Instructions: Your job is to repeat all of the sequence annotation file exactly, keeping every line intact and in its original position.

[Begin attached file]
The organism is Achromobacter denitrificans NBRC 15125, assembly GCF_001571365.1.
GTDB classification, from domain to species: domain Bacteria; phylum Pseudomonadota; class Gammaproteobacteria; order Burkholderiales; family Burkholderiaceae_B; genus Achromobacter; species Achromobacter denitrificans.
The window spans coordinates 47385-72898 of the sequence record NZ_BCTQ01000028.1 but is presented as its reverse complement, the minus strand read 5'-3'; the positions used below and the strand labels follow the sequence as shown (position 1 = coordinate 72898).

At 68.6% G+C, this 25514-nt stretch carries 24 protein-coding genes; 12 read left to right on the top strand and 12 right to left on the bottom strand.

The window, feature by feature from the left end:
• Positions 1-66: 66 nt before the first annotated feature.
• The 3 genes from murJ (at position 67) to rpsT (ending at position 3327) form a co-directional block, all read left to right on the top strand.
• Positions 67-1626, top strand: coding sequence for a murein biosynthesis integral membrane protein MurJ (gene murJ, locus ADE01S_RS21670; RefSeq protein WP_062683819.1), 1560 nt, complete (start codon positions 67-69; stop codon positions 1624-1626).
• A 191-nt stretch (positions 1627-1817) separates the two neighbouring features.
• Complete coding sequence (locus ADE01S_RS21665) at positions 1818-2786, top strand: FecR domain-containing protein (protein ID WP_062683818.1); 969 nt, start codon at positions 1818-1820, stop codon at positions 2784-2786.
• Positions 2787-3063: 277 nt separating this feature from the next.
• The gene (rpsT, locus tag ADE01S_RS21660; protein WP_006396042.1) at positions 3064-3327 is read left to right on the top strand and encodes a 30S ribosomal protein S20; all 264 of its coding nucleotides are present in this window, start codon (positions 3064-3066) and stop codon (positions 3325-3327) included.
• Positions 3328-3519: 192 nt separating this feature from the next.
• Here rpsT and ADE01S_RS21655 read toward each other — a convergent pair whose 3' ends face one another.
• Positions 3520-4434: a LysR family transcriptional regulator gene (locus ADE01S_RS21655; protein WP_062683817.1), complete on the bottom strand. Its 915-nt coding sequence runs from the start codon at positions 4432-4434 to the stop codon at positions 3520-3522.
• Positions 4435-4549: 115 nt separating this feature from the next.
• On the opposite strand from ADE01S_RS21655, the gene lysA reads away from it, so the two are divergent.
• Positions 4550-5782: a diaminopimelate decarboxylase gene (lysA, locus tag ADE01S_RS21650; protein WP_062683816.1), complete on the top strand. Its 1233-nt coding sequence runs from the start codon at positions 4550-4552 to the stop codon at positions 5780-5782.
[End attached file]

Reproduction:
The organism is Achromobacter denitrificans NBRC 15125, assembly GCF_001571365.1.
GTDB classification, from domain to species: domain Bacteria; phylum Pseudomonadota; class Gammaproteobacteria; order Burkholderiales; family Burkholderiaceae_B; genus Achromobacter; species Achromobacter denitrificans.
The window spans coordinates 47385-72898 of the sequence record NZ_BCTQ01000028.1 but is presented as its reverse complement, the minus strand read 5'-3'; the positions used below and the strand labels follow the sequence as shown (position 1 = coordinate 72898).

At 68.6% G+C, this 25514-nt stretch carries 24 protein-coding genes; 12 read left to right on the top strand and 12 right to left on the bottom strand.

The window, feature by feature from the left end:
• Positions 1-66: 66 nt before the first annotated feature.
• The 3 genes from murJ (at position 67) to rpsT (ending at position 3327) form a co-directional block, all read left to right on the top strand.
• Positions 67-1626, top strand: coding sequence for a murein biosynthesis integral membrane protein MurJ (gene murJ, locus ADE01S_RS21670; RefSeq protein WP_062683819.1), 1560 nt, complete (start codon positions 67-69; stop codon positions 1624-1626).
• A 191-nt stretch (positions 1627-1817) separates the two neighbouring features.
• Complete coding sequence (locus ADE01S_RS21665) at positions 1818-2786, top strand: FecR domain-containing protein (protein ID WP_062683818.1); 969 nt, start codon at positions 1818-1820, stop codon at positions 2784-2786.
• Positions 2787-3063: 277 nt separating this feature from the next.
• The gene (rpsT, locus tag ADE01S_RS21660; protein WP_006396042.1) at positions 3064-3327 is read left to right on the top strand and encodes a 30S ribosomal protein S20; all 264 of its coding nucleotides are present in this window, start codon (positions 3064-3066) and stop codon (positions 3325-3327) included.
• Positions 3328-3519: 192 nt separating this feature from the next.
• Here rpsT and ADE01S_RS21655 read toward each other — a convergent pair whose 3' ends face one another.
• Positions 3520-4434: a LysR family transcriptional regulator gene (locus ADE01S_RS21655; protein WP_062683817.1), complete on the bottom strand. Its 915-nt coding sequence runs from the start codon at positions 4432-4434 to the stop codon at positions 3520-3522.
• Positions 4435-4549: 115 nt separating this feature from the next.
• On the opposite strand from ADE01S_RS21655, the gene lysA reads away from it, so the two are divergent.
• Positions 4550-5782: a diaminopimelate decarboxylase gene (lysA, locus tag ADE01S_RS21650; protein WP_062683816.1), complete on the top strand. Its 1233-nt coding sequence runs from the start codon at positions 4550-4552 to the stop codon at positions 5780-5782.